Like privacy, the elements are another reason why you might choose to avoid spending time in your outdoor space. Too much sun, not enough light at night and wind are the main issues we see time and time again.

If there is a specific reason why you aren’t spending as much time outside as you’d like, look at your space to determine why. Let’s say you want to use the space for entertaining but it doesn’t have adequate lighting. By identifying this issue and addressing it, you can start using the area when and how it suits you.

Factors such as wind and sun protection are especially important considerations on rooftops and balconies, as these types of spaces are more exposed to the elements. Incorporating awnings, pergolas and wind barriers in these spaces will ensure you don’t let your precious outdoor space go to waste.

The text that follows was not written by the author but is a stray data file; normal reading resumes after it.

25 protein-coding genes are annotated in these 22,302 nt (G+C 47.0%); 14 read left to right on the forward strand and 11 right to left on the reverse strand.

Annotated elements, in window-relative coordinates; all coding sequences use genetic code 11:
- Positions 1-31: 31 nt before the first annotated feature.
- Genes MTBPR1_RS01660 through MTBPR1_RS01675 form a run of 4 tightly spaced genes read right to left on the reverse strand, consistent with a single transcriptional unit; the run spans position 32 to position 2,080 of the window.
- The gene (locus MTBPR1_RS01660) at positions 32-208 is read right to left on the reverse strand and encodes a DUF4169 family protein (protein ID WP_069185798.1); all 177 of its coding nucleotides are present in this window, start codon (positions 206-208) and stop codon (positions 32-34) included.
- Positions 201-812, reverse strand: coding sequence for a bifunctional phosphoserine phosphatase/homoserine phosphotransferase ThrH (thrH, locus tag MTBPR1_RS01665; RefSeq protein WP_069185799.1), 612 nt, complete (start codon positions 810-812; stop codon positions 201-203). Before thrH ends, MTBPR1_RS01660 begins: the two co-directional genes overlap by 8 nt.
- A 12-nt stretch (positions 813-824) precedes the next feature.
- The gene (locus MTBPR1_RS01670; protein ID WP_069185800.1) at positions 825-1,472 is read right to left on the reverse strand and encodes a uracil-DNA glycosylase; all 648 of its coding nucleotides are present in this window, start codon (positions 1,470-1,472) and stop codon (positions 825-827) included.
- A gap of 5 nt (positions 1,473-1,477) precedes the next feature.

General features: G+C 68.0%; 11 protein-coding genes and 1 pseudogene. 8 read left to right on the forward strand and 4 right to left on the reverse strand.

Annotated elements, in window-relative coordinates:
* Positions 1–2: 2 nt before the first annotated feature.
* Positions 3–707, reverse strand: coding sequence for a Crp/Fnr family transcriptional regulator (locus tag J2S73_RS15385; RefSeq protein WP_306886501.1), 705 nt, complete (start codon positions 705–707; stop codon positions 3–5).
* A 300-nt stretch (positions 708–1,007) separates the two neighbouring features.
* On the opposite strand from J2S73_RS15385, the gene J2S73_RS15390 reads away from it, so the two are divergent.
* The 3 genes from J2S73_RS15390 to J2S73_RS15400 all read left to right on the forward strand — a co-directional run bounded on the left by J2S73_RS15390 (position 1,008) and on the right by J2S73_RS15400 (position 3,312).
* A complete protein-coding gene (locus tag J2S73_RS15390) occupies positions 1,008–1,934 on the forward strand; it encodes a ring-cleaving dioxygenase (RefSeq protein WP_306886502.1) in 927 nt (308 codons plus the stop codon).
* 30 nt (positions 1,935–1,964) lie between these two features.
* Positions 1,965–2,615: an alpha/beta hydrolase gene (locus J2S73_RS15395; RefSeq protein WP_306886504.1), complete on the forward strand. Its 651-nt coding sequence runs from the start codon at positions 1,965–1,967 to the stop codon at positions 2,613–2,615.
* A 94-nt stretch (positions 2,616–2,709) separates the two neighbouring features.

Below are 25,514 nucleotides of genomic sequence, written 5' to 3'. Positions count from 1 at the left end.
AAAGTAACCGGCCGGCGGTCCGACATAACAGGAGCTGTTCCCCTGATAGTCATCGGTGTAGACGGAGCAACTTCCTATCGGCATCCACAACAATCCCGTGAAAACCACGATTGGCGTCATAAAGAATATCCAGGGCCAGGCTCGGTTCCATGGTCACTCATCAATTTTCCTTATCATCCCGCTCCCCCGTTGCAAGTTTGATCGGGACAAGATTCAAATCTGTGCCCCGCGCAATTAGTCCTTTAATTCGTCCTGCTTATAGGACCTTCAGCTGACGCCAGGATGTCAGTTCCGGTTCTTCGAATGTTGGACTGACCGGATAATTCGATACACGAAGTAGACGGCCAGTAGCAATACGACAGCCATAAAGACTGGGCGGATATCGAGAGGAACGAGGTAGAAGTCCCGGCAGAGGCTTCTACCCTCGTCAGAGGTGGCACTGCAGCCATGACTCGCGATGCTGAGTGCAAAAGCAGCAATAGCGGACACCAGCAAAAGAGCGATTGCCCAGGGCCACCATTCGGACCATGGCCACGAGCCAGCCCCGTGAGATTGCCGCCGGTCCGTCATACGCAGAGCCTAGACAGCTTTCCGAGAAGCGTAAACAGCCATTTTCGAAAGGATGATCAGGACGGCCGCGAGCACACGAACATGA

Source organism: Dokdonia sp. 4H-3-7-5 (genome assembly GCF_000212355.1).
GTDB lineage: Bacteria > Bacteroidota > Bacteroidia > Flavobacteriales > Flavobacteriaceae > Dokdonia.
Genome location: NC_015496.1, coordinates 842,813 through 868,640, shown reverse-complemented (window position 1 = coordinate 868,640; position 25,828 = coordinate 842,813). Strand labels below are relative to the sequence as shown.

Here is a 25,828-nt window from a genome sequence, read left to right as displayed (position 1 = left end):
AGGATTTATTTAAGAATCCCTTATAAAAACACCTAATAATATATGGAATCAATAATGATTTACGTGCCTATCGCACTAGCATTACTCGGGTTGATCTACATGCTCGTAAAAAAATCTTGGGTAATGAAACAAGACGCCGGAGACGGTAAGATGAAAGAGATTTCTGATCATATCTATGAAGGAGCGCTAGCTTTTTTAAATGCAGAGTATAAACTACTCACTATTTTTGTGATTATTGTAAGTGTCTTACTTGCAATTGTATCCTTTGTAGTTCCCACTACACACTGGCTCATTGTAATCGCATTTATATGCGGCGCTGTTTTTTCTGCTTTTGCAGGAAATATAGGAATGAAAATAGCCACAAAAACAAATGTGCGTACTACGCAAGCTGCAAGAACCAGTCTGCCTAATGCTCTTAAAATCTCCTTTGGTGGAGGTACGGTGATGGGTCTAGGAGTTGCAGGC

5. Create a connection between indoor and outdoor spaces

Spark Modern Fire  Image via  dwell . Photography by Coral von Zumwalt.

Spark Modern Fire

Image via dwell. Photography by Coral von Zumwalt.

If you’ve ever tried to make changes in your lifestyle, you’ll understand the importance of visual cues. If you want to start exercising regularly, for example, then having your exercise gear out and within eyeshot every morning is one of the most effective ways to stick to the new habit.

The same goes for getting outside and enjoying your outdoor space. If there’s a natural connection between your indoor and outdoor areas, you’re far more likely to make use of your garden, courtyard or balcony.

Ways to achieve this include:

  • Using the same or similar materials across indoor and outdoor spaces for continuity

  • Linking indoor and outdoor spaces with large windows and glass doors

  • Positioning plants so they’re visible from indoor spaces

  • Bringing nature inside with an internal courtyard